Last Tuesday, the Clarke County Board of Supervisors voted to allow the University to move forward with its plans to build a retreat center in the Blue Ridge Mountains. The settlement reached between the Board and the University comes with significant restrictions, however.
As per the agreement, the Center will be restricted to seven acres of the 55-acre site. Additionally, the Board placed limits on the number of occupants allowed at the Center and the number of vehicle trips allowed to the site annually.
The decision came after more than a year of legal and political wrangling between the Board and the University. After the Board voted to reject Georgetown’s application for a special use permit in May 2009, the University responded by filing a civil complaint against the decision in the Clarke County Circuit Court.
At the time, the University asserted, “The Center would have minimal impact on the surrounding community, and on public infrastructure and services…Georgetown has also expended significant funds in pursuit of the Application which have effectively gone to waste because of the Board’s decision.”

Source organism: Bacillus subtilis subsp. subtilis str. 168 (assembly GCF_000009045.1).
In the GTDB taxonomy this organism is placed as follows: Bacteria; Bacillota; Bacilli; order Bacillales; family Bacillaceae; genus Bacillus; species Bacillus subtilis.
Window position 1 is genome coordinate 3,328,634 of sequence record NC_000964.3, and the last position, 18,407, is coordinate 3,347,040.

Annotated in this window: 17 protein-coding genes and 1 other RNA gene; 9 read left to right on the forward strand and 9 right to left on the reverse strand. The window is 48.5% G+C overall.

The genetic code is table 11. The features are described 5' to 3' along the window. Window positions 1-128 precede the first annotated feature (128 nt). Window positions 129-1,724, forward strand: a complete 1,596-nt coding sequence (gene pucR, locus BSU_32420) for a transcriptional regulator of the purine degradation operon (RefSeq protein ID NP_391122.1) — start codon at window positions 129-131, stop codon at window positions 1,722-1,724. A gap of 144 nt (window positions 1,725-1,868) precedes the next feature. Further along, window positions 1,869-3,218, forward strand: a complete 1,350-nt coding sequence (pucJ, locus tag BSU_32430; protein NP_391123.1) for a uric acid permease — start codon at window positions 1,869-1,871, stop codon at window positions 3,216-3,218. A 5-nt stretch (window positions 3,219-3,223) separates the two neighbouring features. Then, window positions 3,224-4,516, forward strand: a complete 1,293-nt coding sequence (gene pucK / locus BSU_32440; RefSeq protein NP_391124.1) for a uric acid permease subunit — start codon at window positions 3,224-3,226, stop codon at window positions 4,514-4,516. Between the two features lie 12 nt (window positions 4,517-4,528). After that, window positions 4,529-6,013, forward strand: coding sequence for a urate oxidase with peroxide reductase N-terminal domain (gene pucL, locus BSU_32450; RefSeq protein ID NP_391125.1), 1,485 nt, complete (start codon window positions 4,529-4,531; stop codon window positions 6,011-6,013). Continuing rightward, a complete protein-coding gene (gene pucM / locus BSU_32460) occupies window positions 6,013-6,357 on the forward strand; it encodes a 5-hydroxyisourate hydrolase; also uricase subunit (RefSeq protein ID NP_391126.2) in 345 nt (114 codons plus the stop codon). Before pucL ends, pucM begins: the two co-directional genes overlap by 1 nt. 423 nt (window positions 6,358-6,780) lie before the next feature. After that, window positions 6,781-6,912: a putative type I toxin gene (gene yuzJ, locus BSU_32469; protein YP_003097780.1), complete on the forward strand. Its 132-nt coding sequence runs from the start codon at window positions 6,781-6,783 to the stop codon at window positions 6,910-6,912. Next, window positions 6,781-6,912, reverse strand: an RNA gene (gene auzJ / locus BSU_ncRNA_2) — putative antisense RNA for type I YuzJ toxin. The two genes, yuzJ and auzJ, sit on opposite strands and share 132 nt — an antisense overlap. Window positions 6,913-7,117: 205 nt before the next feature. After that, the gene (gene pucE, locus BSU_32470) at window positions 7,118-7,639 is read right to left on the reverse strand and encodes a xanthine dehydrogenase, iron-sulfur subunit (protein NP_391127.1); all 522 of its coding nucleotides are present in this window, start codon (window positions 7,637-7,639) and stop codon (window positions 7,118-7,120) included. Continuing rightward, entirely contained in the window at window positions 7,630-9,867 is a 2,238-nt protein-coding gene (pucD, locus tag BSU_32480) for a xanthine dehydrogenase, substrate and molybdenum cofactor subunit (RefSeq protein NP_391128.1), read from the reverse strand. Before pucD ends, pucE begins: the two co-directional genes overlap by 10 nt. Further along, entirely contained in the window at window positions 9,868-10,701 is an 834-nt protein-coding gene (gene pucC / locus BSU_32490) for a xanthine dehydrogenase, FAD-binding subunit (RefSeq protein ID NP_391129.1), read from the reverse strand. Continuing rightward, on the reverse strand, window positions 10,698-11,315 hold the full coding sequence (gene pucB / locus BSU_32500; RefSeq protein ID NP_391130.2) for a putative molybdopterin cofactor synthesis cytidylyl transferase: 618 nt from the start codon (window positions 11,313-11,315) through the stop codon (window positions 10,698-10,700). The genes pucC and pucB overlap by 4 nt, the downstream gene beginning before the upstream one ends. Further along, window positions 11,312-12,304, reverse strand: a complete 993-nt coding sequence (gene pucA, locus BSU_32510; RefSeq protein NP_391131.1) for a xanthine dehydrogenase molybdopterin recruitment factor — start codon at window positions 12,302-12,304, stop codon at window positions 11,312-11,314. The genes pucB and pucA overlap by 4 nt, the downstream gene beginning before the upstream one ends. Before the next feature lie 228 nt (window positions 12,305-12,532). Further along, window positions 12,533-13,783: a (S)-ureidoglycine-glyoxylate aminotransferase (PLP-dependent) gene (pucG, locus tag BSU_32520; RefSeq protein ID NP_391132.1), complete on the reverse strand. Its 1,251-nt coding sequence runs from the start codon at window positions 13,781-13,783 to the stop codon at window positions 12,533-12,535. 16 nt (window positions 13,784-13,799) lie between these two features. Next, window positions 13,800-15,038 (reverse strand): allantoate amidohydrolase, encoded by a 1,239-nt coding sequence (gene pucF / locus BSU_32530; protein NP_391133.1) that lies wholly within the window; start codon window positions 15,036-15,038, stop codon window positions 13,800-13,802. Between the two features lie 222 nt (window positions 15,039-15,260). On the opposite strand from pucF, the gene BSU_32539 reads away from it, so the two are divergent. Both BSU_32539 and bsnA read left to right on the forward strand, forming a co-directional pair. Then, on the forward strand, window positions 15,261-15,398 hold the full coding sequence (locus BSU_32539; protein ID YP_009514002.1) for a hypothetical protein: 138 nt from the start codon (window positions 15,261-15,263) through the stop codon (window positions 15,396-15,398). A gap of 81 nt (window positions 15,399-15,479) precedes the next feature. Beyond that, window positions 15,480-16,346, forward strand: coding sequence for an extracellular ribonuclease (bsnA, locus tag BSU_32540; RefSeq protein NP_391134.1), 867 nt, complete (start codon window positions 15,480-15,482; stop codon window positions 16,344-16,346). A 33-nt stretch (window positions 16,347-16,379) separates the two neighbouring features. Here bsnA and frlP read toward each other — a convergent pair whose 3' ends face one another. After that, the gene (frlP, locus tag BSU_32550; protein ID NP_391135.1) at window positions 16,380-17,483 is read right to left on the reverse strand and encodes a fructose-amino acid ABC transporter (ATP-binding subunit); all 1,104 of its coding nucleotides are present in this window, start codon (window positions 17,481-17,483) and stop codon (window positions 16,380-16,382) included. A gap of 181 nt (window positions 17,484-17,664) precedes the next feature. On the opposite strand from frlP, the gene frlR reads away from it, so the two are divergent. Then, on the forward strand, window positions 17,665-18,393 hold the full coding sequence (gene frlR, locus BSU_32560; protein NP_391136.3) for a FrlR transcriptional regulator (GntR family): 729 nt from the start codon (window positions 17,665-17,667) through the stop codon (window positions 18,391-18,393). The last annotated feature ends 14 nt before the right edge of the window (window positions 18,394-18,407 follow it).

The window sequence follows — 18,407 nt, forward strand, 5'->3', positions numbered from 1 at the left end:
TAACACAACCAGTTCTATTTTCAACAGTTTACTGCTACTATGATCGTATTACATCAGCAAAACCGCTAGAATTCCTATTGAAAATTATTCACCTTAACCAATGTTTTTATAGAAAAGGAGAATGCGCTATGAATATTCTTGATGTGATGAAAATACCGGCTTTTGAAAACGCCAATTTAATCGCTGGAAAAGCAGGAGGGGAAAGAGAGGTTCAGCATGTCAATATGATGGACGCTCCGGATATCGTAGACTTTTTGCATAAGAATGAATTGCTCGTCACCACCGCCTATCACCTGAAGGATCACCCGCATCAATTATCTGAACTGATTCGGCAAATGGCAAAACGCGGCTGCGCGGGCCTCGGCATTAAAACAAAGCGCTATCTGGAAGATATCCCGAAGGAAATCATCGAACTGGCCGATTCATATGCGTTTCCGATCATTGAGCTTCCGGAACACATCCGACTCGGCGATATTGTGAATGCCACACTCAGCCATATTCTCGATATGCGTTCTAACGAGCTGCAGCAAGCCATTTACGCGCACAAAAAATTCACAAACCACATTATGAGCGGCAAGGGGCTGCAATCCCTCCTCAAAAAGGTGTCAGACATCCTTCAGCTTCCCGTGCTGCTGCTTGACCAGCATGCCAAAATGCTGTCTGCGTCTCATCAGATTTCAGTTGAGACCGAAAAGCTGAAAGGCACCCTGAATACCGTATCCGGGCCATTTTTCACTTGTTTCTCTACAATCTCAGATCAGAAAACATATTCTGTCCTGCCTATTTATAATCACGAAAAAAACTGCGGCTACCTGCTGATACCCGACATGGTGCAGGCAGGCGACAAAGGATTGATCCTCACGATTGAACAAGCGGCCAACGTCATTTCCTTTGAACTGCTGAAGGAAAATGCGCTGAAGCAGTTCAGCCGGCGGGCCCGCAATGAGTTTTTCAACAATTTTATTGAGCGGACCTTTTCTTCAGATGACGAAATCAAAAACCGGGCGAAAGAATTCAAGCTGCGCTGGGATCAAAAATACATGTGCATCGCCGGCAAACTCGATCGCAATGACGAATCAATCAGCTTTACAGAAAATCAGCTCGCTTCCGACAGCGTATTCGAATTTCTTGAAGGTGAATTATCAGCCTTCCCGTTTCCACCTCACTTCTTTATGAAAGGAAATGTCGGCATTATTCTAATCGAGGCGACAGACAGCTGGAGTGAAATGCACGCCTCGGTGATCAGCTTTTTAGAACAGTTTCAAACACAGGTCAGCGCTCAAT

The threat of looming litigation spurred the Board to rethink its decision in last week’s 3-2 vote.
“I am concerned we would lost in court,” Vice Chairman David Weiss said, according to the Northern Virginia Daily.
Weiss, who cast the deciding vote, claimed that the settlement agreement was “the best way out of a bad problem.”
Moving forward, the University plans to construct five buildings on the site, including a dining hall, chapel, and caretaker’s residence. The construction costs will be funded by a $10 million donation made by Arthur Calcagnini Jr. (COL ‘54). When completed, the Center will house spiritual retreats and Campus Ministry programs, such as ESCAPE.
Photo from Flickr user brokersaunders used under a Creative Commons license.